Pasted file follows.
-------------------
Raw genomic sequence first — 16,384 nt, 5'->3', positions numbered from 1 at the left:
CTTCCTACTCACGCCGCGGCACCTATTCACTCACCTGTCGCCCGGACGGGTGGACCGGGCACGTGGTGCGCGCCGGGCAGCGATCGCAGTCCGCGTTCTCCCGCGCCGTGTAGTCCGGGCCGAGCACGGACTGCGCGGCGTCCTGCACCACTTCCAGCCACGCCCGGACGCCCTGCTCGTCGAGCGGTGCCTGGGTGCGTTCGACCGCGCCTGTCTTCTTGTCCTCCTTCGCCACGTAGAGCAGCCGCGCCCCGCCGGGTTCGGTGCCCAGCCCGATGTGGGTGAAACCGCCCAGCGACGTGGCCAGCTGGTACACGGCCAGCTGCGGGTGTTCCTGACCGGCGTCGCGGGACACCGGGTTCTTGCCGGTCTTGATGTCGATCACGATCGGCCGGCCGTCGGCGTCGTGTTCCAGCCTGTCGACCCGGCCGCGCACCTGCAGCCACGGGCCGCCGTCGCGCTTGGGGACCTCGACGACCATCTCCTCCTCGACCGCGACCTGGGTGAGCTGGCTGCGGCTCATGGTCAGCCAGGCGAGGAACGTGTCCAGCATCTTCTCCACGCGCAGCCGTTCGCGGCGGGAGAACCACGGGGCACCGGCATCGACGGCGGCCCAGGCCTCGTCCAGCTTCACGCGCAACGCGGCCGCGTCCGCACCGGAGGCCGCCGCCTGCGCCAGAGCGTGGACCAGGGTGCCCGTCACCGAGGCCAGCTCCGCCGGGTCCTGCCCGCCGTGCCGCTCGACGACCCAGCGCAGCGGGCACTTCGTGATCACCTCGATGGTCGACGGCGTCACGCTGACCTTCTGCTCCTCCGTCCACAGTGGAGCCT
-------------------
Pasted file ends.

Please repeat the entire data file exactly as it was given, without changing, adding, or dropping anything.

Raw genomic sequence first — 16,384 nt, 5'->3', positions numbered from 1 at the left:
CTTCCTACTCACGCCGCGGCACCTATTCACTCACCTGTCGCCCGGACGGGTGGACCGGGCACGTGGTGCGCGCCGGGCAGCGATCGCAGTCCGCGTTCTCCCGCGCCGTGTAGTCCGGGCCGAGCACGGACTGCGCGGCGTCCTGCACCACTTCCAGCCACGCCCGGACGCCCTGCTCGTCGAGCGGTGCCTGGGTGCGTTCGACCGCGCCTGTCTTCTTGTCCTCCTTCGCCACGTAGAGCAGCCGCGCCCCGCCGGGTTCGGTGCCCAGCCCGATGTGGGTGAAACCGCCCAGCGACGTGGCCAGCTGGTACACGGCCAGCTGCGGGTGTTCCTGACCGGCGTCGCGGGACACCGGGTTCTTGCCGGTCTTGATGTCGATCACGATCGGCCGGCCGTCGGCGTCGTGTTCCAGCCTGTCGACCCGGCCGCGCACCTGCAGCCACGGGCCGCCGTCGCGCTTGGGGACCTCGACGACCATCTCCTCCTCGACCGCGACCTGGGTGAGCTGGCTGCGGCTCATGGTCAGCCAGGCGAGGAACGTGTCCAGCATCTTCTCCACGCGCAGCCGTTCGCGGCGGGAGAACCACGGGGCACCGGCATCGACGGCGGCCCAGGCCTCGTCCAGCTTCACGCGCAACGCGGCCGCGTCCGCACCGGAGGCCGCCGCCTGCGCCAGAGCGTGGACCAGGGTGCCCGTCACCGAGGCCAGCTCCGCCGGGTCCTGCCCGCCGTGCCGCTCGACGACCCAGCGCAGCGGGCACTTCGTGATCACCTCGATGGTCGACGGCGTCACGCTGACCTTCTGCTCCTCCGTCCACAGTGGAGCCT